If you’re like us you can’t wait to get a jump on the fall season. We’ve had a few cool days, unfortunately it’s 85 here today, but we have already turned on our fireplaces a few times. It wasn’t done for warmth exactly, just the atmosphere that it provided. Anyway, too many people forget that precautions should be taken prior to using a fireplace. Family Handyman has many good suggestions and/or reminders on what to do. Please read excerpts from their website:
There are over 25,000 reported chimney fires a year in the U.S. While some sound like a low-flying jet and include flames shooting out the top of the chimney, others are slow-burning and go undetected until a chimney inspection uncovers damage. Chimney fires are dangerous, but they are preventable.
What causes chimney fires? Creosote buildup in the flue that lines the chimney. Creosote is a highly flammable black or dark brown residue that is a by-product of combustion. This substance can be crusty, tar-like, sticky or hardened. If there’s enough of it—and the internal flue temperature is high enough or sparks or flames reach it—a chimney fire can start.
Here’s how to prevent chimney fires:
• Have your chimney cleaned and inspected at least once a year. If you’re using it daily, like a wood stove for heating, multiple cleanings will be needed each year. A chimney cleaning runs between $125 and $250, depending on the type and condition of chimney.
• Burn “clean” fires. That means fires with more flame, less smoke. To get a clean fire, burn seasoned wood that has been drying for a year or more. Keep it under cover until use so it is dry when added to the firebox. Avoid burning evergreens—they tend to pop and spark more than hardwoods, creating a fire hazard.
• Keep the damper fully open. Restricted air supply from a partially closed damper adds to creosote buildup.
• Be smart about what you’re burning. Some people start their fires with rolled up newspaper logs. Avoid burning glossy pages, wrapping paper or cardboard, which may release nasty chemicals. Never put paper on top of a fire; feed it under the grate so burning fragments don’t rise up the flue and cause a chimney fire.
• Before that first fire of the season, check the chimney structure for cracks, loose bricks or missing mortar. You should also check your chimney liner for signs of deterioration.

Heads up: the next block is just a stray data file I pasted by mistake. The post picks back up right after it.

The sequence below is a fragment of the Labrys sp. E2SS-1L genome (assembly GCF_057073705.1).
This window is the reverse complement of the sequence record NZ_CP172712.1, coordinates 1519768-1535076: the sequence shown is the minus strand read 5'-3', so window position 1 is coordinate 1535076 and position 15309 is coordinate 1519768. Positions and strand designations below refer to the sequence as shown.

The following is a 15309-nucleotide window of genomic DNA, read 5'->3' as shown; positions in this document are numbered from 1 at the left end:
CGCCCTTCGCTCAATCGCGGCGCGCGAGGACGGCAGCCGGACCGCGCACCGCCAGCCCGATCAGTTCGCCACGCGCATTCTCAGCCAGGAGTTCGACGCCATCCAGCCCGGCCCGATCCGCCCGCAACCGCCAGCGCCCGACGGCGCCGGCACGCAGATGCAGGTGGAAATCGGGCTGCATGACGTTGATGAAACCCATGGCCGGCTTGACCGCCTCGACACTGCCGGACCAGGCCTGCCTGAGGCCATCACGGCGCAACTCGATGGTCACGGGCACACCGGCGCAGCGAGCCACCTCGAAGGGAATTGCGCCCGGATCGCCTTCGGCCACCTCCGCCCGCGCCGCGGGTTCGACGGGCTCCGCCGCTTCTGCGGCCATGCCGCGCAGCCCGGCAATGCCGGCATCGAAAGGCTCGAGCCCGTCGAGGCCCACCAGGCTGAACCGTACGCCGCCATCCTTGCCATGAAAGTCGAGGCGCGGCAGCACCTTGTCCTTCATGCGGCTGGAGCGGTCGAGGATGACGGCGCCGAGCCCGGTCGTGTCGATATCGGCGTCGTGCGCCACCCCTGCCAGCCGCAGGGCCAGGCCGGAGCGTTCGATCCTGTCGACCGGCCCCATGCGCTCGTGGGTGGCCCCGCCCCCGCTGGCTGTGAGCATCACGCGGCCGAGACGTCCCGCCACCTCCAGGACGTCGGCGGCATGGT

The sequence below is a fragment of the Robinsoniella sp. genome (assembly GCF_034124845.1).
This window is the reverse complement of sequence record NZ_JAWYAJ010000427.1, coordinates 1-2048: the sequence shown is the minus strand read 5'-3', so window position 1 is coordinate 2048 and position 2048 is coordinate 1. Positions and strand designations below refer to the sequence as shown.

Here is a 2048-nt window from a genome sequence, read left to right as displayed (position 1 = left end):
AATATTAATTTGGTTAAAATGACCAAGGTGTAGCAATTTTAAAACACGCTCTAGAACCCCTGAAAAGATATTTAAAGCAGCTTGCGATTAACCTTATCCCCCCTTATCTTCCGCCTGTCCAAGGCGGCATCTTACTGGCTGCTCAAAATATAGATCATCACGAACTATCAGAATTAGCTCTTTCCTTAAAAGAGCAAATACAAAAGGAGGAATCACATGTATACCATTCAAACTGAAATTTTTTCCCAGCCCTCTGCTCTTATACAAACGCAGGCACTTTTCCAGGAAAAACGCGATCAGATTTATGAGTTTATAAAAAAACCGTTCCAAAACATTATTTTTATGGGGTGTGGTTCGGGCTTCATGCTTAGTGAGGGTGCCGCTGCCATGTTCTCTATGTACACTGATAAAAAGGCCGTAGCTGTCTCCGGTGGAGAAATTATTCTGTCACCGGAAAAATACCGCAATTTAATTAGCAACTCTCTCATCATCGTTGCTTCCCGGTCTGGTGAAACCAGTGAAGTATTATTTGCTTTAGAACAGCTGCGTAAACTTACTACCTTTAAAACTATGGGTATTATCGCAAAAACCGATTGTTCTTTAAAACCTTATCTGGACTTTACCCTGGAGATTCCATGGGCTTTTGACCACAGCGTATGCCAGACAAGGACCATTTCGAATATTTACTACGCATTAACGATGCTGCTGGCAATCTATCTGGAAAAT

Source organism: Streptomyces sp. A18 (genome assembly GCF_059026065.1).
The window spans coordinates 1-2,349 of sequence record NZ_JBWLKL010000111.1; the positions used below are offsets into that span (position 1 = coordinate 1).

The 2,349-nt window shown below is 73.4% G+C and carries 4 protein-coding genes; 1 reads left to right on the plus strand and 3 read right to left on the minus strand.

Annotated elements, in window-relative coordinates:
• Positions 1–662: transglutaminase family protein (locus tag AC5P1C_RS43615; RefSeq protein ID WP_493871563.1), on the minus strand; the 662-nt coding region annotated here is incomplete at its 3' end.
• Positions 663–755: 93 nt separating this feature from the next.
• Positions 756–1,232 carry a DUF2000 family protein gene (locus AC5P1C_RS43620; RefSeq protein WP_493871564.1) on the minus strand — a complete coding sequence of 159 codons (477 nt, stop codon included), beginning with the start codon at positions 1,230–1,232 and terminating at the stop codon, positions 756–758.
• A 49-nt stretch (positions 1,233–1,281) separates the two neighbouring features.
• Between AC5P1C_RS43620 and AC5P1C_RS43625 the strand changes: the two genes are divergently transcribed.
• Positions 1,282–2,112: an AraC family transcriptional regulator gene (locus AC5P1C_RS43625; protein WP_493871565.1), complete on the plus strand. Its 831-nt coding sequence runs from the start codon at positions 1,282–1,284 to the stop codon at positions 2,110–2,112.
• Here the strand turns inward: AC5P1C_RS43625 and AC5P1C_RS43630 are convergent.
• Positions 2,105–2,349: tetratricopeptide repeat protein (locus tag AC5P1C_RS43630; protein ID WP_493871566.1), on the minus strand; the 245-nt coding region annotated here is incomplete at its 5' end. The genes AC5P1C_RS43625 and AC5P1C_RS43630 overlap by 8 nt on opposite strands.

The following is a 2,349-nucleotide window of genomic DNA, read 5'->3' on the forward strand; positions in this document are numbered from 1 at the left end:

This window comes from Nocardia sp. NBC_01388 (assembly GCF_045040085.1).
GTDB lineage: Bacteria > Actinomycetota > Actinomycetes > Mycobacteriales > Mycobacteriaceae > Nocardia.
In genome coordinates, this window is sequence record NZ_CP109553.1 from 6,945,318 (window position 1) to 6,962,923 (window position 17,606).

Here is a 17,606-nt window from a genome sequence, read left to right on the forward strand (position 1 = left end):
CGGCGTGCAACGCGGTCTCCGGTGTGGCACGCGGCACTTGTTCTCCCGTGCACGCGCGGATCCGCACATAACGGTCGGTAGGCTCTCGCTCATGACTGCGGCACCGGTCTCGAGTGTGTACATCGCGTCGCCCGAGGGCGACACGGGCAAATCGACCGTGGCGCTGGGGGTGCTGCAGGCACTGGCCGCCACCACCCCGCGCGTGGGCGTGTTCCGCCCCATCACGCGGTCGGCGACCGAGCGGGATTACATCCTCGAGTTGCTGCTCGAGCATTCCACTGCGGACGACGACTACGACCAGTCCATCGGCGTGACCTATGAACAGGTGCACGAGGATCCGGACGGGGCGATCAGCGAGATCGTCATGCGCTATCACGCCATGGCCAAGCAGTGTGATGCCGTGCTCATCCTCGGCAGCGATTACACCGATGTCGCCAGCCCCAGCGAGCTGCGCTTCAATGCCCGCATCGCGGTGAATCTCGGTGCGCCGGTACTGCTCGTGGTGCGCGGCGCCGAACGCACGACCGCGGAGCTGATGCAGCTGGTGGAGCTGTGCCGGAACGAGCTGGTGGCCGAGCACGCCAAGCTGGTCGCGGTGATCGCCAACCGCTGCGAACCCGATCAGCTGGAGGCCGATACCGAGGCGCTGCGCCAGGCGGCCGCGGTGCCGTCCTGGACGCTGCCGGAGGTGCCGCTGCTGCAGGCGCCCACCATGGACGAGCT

• Use a wire-mesh cap to cover the top of the chimney to keep birds, squirrels, rain and other debris from entering. The last thing you want while working your fireplace is to find some deceased animals coming down the flue.
• Make sure there are no overhanging tree limbs encroaching on the chimney. Limbs can present a fire hazard and also restrict proper draft airflow in your fireplace.
• Another important step to knowing how to work a fireplace is to make sure all ashes are cleaned out of the firebox before you start stacking wood for that first fireplace fire. Simply sweep or vacuum the cold ashes and dispose of them outside.
• To prevent hot embers from getting out, use a metal-mesh screen or glass fireplace doors. Don’t burn wood in your fireplace without a guard.
• Before starting a fire, make sure all of your smoke and carbon monoxide detectors are working. I don’t think we need to explain much further about why this is so important.
• Test your fireplace’s function by lighting a few small pieces of seasoned wood. Light the wood from the top down. If smoke doesn’t exit vertically from the fireplace into the chimney and instead enters the room, troubleshoot to correct any problems. This will be key in helping you understand how to work a fireplace. Problems can include creosote buildup, debris in the chimney (such as birds or nests) or a closed or partially closed damper. Also, if your home is tightly sealed for energy conservation, opening a window a little bit can provide the intake air needed to make the smoke go up the chimney.
• Small fireplace fires generate less smoke and create less creosote buildup. When building a fire, put the logs toward the rear of the wood-burning fireplace and be sure to use kindling, not flammable liquids, to start the fire. These tips are crucial in knowing how to work a fireplace.
• To get the most out of your fire, run ceiling fans clockwise on low speeds to redirect the warm air from the ceiling into the living space.
We plan to use both the indoor and outdoor fireplaces many, many times during the cold weather and we plan on using them very safely. We hope that you do too!
Source: excerpts from Family Handy Man – Luke Miller – it’s a great homeowner’s source for ideas. Please think about subscribing to either their newsletter or get their magazine.